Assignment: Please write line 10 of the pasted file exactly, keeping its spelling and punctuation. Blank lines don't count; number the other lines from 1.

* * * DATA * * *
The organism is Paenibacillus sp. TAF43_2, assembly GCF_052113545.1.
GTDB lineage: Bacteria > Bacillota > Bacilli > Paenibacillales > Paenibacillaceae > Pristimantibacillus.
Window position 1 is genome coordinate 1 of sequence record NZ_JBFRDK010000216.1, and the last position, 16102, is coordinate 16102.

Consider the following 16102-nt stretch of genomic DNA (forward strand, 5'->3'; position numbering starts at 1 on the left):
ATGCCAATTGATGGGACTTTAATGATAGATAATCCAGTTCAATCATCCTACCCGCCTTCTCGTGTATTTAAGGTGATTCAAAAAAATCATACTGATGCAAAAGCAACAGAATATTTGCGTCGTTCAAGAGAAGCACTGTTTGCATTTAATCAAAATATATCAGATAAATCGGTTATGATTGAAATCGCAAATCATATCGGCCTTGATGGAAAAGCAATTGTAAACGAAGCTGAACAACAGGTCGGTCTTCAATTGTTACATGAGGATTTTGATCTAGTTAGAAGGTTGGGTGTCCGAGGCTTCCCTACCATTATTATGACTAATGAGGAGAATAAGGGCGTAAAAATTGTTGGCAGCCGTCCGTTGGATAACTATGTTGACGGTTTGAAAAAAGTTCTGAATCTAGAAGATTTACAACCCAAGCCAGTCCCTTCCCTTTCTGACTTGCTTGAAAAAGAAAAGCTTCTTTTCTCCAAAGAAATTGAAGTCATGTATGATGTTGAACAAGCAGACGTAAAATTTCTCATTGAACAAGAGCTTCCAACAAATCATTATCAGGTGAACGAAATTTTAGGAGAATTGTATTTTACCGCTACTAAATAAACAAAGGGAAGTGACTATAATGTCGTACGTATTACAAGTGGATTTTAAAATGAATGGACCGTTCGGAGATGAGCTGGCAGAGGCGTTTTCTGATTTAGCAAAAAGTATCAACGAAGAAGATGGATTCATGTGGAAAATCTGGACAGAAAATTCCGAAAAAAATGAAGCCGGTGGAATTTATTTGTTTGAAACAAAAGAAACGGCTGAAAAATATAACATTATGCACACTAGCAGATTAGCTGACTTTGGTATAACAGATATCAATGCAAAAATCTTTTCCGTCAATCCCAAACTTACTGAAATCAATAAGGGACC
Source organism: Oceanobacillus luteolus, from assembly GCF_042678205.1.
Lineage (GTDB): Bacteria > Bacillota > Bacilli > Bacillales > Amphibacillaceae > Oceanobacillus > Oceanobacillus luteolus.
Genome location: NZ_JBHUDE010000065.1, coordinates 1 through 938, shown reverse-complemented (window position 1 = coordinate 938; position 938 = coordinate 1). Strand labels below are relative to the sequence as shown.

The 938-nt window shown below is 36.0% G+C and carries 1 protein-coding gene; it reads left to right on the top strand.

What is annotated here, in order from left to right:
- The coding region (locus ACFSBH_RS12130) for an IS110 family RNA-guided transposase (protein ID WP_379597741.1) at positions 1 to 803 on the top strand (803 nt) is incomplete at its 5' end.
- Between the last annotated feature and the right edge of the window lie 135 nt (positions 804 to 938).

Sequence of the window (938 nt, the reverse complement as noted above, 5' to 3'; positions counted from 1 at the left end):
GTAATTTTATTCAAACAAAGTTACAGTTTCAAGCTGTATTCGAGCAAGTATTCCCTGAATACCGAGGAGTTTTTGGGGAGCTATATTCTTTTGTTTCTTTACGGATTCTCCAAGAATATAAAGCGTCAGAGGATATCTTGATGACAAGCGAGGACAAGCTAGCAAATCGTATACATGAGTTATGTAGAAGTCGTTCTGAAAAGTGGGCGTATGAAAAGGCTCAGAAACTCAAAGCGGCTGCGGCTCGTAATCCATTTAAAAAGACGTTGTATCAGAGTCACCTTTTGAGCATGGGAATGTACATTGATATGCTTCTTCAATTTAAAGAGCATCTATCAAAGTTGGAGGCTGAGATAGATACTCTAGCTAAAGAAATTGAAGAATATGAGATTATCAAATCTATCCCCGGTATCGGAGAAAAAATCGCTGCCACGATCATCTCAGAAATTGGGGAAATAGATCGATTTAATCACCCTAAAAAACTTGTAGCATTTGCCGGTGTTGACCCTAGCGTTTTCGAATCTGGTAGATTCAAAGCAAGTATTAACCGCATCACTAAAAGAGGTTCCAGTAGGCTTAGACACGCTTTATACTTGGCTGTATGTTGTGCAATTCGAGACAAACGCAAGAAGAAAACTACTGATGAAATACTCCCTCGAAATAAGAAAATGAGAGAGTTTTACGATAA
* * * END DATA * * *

What is annotated here, in order from left to right: